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Wednesday 24 September, 2014

Sustainability is ready for world stage

On October 1st 2014, Coca-Cola Enterprises is teaming up with The Financial Times to host the Future for Sustainability Summit. One of the key discussions of the day will be around implementing a forward-looking sustainability agenda. Julian Marwitz, founder of Arineos, explains why leaps of faith are sometimes necessary to progress sustainability.

My very first hands-on experience with sustainability came through an internship, earlier in my career. Back then, figuring out what Corporate Social Responsibility (CRS) was, and being aware of companies’ social and environmental impacts, was just emerging on the agenda. The companies I worked with in the past tended to react slowly to expectations from stakeholders and clients, often only adding social indicators into their reports and press releases as an answer. Sometimes, I saw valuable attempts to increase responsibility towards the environment and people, but other times I also saw CSR being utilised as a tool for public relations and marketing.

Having worked in the sustainability sphere for several years now, I actually see that genuine changes are starting to be implemented. Societal pressure is growing and many corporations are stepping up into role model positions, with a greater understanding of the impact they have. From my perspective, the biggest change maker in moving the sustainability agenda forward is to have a progressive business model, supported by top-level management.

Passionate about sustainability and aware of the growing environmental pressures, I decided to start my own company – Arineos. It is a construction company for green buildings, which also offers advice on sustainability throughout Europe, Africa and the Middle East. Together with my co-founder, we were excited by the idea that we could reduce carbon emissions and help the environment while adding value to the economy. Improvements in materials and technical systems have since led to a more efficient way of consuming energy, and green buildings have become the predominant standard in the construction industry. In addition to the obvious environmental benefits, significant costs have been saved by many companies.

Whilst more and more green buildings are being constructed, a question still remains among the industry – will green buildings ever be fully integrated into cities? A great example is Masdar City – a city located in the vast desert of Abu Dhabi and that has committed to making green buildings work on a whole new level. The huge, geometrical complex, composed of many glass buildings, has been designed to be ‘the most sustainable community on earth’. Not only that: The city hopes to eventually provide more than 70% of the entire country’s energy through solar power. However, the project has not been smooth sailing – it is already 15 years behind schedule, with uncertain financial support and ambitions now revised from ‘zero-carbon’ to ‘carbon-neutral’. But its residents remain optimistic, like Sanaa P. who is pursuing a PhD about food waste in the hospitality industry and has lived in the experimental city for three years already. She believes that “it is very important to learn from mistakes, so we should not rush in terms of timing.”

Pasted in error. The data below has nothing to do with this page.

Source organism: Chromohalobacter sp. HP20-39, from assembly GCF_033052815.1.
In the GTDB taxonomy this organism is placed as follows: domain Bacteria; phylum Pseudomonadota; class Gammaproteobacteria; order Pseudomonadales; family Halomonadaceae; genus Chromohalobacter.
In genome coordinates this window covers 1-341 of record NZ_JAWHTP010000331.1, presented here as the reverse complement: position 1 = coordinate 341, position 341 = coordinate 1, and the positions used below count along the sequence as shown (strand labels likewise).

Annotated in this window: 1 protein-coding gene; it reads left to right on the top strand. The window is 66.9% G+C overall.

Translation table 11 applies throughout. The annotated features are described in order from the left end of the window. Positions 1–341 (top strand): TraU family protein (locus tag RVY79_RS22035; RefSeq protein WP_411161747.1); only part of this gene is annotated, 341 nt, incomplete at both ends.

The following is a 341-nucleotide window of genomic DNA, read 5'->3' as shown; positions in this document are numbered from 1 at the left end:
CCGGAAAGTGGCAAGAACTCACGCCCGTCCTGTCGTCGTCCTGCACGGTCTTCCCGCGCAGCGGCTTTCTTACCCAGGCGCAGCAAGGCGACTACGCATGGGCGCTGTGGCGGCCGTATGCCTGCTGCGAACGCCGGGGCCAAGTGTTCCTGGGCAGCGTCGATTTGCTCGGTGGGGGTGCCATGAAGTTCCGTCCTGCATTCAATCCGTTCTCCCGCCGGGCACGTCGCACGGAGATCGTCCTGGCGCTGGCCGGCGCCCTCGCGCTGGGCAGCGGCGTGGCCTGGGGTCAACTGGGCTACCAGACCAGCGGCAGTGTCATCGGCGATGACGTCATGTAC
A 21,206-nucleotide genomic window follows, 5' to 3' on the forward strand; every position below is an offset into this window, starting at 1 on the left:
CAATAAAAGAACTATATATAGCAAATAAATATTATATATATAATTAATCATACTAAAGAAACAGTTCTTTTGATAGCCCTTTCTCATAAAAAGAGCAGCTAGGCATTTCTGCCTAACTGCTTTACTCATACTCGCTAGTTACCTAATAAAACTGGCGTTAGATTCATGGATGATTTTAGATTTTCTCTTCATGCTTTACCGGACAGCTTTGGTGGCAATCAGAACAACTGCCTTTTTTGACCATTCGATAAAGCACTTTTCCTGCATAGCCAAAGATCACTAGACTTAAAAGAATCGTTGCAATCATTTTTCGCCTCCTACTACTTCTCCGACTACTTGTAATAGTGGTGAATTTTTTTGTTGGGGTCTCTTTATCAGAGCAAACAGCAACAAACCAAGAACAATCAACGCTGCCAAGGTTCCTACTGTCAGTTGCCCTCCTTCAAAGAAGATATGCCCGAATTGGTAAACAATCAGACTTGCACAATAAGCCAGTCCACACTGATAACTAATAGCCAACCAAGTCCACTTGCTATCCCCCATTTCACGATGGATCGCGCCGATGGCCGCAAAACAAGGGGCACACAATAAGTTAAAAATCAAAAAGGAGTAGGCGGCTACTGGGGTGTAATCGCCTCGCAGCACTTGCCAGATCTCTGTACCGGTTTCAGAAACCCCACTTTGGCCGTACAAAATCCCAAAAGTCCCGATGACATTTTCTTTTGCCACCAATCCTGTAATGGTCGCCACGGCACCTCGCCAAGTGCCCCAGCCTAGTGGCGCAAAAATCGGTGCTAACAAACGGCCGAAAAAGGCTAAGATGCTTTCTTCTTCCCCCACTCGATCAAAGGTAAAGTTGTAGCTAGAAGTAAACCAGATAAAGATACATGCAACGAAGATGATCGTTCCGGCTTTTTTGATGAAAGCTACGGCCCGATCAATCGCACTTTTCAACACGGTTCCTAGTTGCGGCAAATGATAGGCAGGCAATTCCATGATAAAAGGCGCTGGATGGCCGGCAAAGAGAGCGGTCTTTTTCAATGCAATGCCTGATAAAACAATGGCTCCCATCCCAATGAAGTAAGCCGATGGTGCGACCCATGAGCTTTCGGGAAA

Despite its weaknesses and uncertain future, I consider this pilot as a great leap of faith – which is sometimes necessary if we want to continue to progress the sustainability agenda!  I look forward to seeing how Masdar City develops and what we can learn from it, not to mention how green buildings fulfil their central role. Sustainability is ready for the world stage.

Julian Marwitz

Founder, Arineos

Julian Marwitz is Global Shaper of the World Economic Forum in London. He is the founder of Arineos, a construction company focused on energy efficiency and sustainability advice.

Follow Arineos on twitter: @Arineos1  

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